Gut health

Dr Richard Bailey - By courtesy of Aviagen Turkeys.

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Gut health and the efficient conversion of feed into its basic components for optimal nutrient absorption is vital for both commercial and turkey breeder production and welfare.

Gut health, an intricate and complex area combining nutrition, microbiology, immunology and physiology, has a key role to play. When gut health is compromised, digestion and nutrient absorption are affected. This can have a detrimental effect on feed conversion and increase susceptibility to disease, leading to economic loss. In addition, recent changes in legislation on the use of antimicrobials, differing feed requirements and more efficient birds highlight the need for a better understanding of gut function and gut health. This article aims to explore the area of gut health and outline key factors that are important in the development and maintenance of optimal gut function.

An overview of the gut and how it works
The intestinal tract of a bird is a specialised tube that starts at the beak and ends in the cloaca. The primary function of the gut is the conversion and digestion of food into its basic components for absorption and utilisation by the bird.
The gut is separated into 5 distinct regions (Figure 1): the crop, proventriculus, gizzard, small intestine (duodenum, jejunum, and ileum), and large intestine (caeca, colon and rectum). Each of these regions has a specific role in the digestion process and absorption of nutrients. The feed enters the crop where it is stored for a short period of time and partially fermented by the resident bacteria. The feed then enters the proventriculus where is it mixed with acid and pepsin (an enzyme, which breaks down protein) and then on to the gizzard. The gizzard acts like a grinding mill to break the feed into smaller particles, it will then release the feed into the small intestine once the feed particles are small enough. Whilst the gizzard grinds the feed, it is mixed further with the acid and enzymes secreted by the proventriculus.
This process allows for the breakdown of whole proteins into smaller peptides, which can then digested in the small intestine into amino acids for absorption. Within the small intestine the carbohydrates and fats are also broken down so that they can be absorbed and used by the birds.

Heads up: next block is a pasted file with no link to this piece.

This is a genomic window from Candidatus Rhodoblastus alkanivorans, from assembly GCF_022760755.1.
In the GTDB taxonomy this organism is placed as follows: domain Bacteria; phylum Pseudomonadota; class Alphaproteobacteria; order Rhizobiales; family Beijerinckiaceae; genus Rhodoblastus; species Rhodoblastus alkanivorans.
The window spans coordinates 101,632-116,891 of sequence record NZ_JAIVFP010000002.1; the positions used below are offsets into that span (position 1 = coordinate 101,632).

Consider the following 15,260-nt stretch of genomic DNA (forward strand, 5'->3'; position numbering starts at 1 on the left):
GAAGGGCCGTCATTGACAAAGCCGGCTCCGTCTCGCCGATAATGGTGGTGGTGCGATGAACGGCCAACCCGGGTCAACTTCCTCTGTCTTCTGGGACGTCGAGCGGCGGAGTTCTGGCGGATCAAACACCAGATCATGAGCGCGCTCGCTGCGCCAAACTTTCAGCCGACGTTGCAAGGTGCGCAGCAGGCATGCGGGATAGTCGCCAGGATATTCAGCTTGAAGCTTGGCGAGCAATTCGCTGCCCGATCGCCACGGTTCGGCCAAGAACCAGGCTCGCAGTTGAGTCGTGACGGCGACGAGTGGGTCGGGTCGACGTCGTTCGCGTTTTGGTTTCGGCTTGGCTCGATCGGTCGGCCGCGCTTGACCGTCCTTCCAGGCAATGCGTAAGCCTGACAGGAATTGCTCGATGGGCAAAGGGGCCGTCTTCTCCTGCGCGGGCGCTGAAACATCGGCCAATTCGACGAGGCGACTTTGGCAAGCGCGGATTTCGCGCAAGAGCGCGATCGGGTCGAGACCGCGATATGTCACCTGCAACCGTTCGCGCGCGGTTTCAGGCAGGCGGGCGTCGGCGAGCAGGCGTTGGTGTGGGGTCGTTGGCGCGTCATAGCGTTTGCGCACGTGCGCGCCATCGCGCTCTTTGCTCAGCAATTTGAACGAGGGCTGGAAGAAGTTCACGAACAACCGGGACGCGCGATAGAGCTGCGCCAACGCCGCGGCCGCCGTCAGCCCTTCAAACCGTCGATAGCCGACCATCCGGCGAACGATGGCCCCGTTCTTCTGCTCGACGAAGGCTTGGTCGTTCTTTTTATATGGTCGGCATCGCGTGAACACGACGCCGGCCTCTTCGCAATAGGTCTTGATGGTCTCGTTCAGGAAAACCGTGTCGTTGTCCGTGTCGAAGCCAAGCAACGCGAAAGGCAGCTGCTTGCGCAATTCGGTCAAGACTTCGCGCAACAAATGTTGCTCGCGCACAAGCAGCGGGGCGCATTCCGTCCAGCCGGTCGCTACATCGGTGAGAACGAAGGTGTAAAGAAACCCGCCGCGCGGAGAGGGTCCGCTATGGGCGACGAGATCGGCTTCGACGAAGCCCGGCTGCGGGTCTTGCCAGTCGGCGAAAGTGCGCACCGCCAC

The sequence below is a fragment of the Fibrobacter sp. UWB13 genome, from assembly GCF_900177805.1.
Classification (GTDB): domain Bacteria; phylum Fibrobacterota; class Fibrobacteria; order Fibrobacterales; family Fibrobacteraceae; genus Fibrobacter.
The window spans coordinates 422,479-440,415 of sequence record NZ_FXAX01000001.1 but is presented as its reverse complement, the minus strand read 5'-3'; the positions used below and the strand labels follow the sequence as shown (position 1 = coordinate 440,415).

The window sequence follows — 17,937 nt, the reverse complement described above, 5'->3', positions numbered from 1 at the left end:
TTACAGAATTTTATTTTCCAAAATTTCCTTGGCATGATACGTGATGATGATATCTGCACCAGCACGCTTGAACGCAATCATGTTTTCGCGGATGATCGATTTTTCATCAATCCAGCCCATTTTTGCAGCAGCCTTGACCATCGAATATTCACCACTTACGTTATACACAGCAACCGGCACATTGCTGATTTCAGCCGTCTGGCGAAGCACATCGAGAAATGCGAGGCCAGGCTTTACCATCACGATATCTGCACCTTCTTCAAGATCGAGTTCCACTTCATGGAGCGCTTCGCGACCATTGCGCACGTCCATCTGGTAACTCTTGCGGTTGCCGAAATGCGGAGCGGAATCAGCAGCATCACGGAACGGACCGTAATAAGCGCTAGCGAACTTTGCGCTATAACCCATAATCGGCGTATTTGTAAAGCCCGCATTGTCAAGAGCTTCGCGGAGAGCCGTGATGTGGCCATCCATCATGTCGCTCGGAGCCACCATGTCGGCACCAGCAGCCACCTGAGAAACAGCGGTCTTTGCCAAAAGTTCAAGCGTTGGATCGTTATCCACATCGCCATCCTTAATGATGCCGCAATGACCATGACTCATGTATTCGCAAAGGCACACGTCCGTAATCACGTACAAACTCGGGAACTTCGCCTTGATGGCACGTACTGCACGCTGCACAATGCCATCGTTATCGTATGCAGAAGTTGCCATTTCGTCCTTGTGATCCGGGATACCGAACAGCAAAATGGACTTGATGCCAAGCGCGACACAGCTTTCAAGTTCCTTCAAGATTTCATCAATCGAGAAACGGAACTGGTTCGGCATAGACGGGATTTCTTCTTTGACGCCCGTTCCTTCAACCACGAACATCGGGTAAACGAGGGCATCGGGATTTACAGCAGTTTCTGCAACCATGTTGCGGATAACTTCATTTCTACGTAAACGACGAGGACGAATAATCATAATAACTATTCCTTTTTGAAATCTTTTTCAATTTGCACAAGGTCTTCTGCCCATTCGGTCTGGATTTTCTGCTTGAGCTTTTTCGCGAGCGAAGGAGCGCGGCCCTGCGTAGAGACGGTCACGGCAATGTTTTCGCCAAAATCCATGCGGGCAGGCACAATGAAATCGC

During the normal digestion process, by the time the digesta reaches the last part of the ileum all the proteins, fats and carbohydrates should have been absorbed leaving behind the non-digestible components of the feed (e.g. cellulose, non-starch polysaccharides etc.). This material has two fates; it is either passed out in faeces or taken up by the caeca where bacteria ferment these materials to form organic acids, short chain fatty acids and vitamins which the bird can absorb for extra nutrients. At the end of digestion turkeys will produce two types of dropping a caecal and a faecal which look very different.

Gut health research
Gut health provides for an active area of research in both human and animal science. Aviagen Turkeys is committed to gaining a better understanding of gut microbiota, gut function, and gut immunity by undertaking internal research projects and collaborating with universities to ensure the latest technologies and knowledge are adopted to improve bird gut health in the field.

Conclusions
Maintaining the balance of good gut health is a key aspect of getting the best growth and FCR out of any food producing animal. Many researchers have attempted to understand gut microbiota, gut function, and gut immunity. It is increasingly evident that the gut remains a highly complex area.
Regional variations in poultry production, management styles, climate, disease challenge, and feed raw materials add further complexity to maintaining good gut health but what is clear is that developing and maintaining gut health through good bird management practices is key to maintaining bird health, welfare, and performance.

Gut inhabitants

The gastrointestinal tract (GIT) consists of a diverse community of mainly bacteria, fungi, protozoa, and viruses (gut microbiota). The major development of this community begins on hatching; bacteria are picked up from the environment, the feed, and the people handling the poults post-hatch. Each of these three areas can therefore affect gut microbiota development.

Maintaining the balance of gut health

Maintaining good gut health is critical for maintaining the growth, health, and welfare of the bird. If digestion and nutrient absorption is compromised an imbalance or overgrowth of the gut microbiota can occur which in turn will affect bird health and performance.
The balance of the microbiota in the gut can be significantly affected by bird management and environment.
Diet – feed changes, raw materials, and physical quality all influence the balance of the gut microbiota.
Brooding conditions – the provision of optimal brooding conditions is essential for ensuring optimal development of the gut tissues, immune system and microbiota. Birds receiving appropriate brooding develop a gut that performs well and has a greater capacity to cope with the challenges of the turkey shed. Early access to feed and water is essential.
Biosecurity – if clean-out and disinfection procedures are inappropriate, pathogens will be introduced into the poultry shed, exposure to these pathogens will influence gut health and development.
Risk periods – there are times during poultry production when the bird will be challenged, for example during feed change-overs or vaccination. During these periods, the gut microbiota can fluctuate and in some cases, if management is sub-optimal, dysbacteriosis can occur.
Environmental conditions – temperature and ventilation. Achieving optimal environmental conditions will promote good gut health.
Mycotoxins and infections will also impact gut health.